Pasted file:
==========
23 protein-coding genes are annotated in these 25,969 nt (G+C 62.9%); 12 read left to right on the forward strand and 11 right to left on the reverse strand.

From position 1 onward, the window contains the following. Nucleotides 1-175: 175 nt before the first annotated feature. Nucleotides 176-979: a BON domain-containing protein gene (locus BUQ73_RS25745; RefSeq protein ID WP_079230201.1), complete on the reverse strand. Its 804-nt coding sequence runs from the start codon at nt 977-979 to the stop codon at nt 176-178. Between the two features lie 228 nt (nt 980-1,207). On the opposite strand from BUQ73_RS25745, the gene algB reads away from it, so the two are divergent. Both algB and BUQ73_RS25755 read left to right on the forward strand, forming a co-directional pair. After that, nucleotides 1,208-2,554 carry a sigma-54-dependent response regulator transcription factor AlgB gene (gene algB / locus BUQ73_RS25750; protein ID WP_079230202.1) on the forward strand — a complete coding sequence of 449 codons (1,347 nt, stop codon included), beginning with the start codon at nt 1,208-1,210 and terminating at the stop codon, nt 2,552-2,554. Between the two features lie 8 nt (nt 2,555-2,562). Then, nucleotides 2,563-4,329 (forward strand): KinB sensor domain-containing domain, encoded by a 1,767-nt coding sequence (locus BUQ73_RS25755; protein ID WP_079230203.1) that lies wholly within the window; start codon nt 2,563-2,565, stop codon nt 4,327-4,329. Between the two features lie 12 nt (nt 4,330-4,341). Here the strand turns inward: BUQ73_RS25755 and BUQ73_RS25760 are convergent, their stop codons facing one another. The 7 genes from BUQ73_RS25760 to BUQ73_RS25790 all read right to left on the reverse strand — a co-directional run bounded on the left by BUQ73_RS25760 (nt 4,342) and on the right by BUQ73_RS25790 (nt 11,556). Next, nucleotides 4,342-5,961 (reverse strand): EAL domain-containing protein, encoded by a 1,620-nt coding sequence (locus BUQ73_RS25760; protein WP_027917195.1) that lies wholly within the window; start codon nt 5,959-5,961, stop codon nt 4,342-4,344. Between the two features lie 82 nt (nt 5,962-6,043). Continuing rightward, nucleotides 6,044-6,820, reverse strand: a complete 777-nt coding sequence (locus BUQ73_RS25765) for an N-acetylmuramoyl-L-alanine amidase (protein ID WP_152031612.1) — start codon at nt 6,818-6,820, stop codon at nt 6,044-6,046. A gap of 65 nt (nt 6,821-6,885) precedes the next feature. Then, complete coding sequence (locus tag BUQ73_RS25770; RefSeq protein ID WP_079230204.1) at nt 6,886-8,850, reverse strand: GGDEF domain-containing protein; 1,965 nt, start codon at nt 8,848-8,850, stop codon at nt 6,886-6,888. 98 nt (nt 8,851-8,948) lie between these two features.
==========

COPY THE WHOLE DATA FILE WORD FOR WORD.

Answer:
23 protein-coding genes are annotated in these 25,969 nt (G+C 62.9%); 12 read left to right on the forward strand and 11 right to left on the reverse strand.

From position 1 onward, the window contains the following. Nucleotides 1-175: 175 nt before the first annotated feature. Nucleotides 176-979: a BON domain-containing protein gene (locus BUQ73_RS25745; RefSeq protein ID WP_079230201.1), complete on the reverse strand. Its 804-nt coding sequence runs from the start codon at nt 977-979 to the stop codon at nt 176-178. Between the two features lie 228 nt (nt 980-1,207). On the opposite strand from BUQ73_RS25745, the gene algB reads away from it, so the two are divergent. Both algB and BUQ73_RS25755 read left to right on the forward strand, forming a co-directional pair. After that, nucleotides 1,208-2,554 carry a sigma-54-dependent response regulator transcription factor AlgB gene (gene algB / locus BUQ73_RS25750; protein ID WP_079230202.1) on the forward strand — a complete coding sequence of 449 codons (1,347 nt, stop codon included), beginning with the start codon at nt 1,208-1,210 and terminating at the stop codon, nt 2,552-2,554. Between the two features lie 8 nt (nt 2,555-2,562). Then, nucleotides 2,563-4,329 (forward strand): KinB sensor domain-containing domain, encoded by a 1,767-nt coding sequence (locus BUQ73_RS25755; protein ID WP_079230203.1) that lies wholly within the window; start codon nt 2,563-2,565, stop codon nt 4,327-4,329. Between the two features lie 12 nt (nt 4,330-4,341). Here the strand turns inward: BUQ73_RS25755 and BUQ73_RS25760 are convergent, their stop codons facing one another. The 7 genes from BUQ73_RS25760 to BUQ73_RS25790 all read right to left on the reverse strand — a co-directional run bounded on the left by BUQ73_RS25760 (nt 4,342) and on the right by BUQ73_RS25790 (nt 11,556). Next, nucleotides 4,342-5,961 (reverse strand): EAL domain-containing protein, encoded by a 1,620-nt coding sequence (locus BUQ73_RS25760; protein WP_027917195.1) that lies wholly within the window; start codon nt 5,959-5,961, stop codon nt 4,342-4,344. Between the two features lie 82 nt (nt 5,962-6,043). Continuing rightward, nucleotides 6,044-6,820, reverse strand: a complete 777-nt coding sequence (locus BUQ73_RS25765) for an N-acetylmuramoyl-L-alanine amidase (protein ID WP_152031612.1) — start codon at nt 6,818-6,820, stop codon at nt 6,044-6,046. A gap of 65 nt (nt 6,821-6,885) precedes the next feature. Then, complete coding sequence (locus tag BUQ73_RS25770; RefSeq protein ID WP_079230204.1) at nt 6,886-8,850, reverse strand: GGDEF domain-containing protein; 1,965 nt, start codon at nt 8,848-8,850, stop codon at nt 6,886-6,888. 98 nt (nt 8,851-8,948) lie between these two features.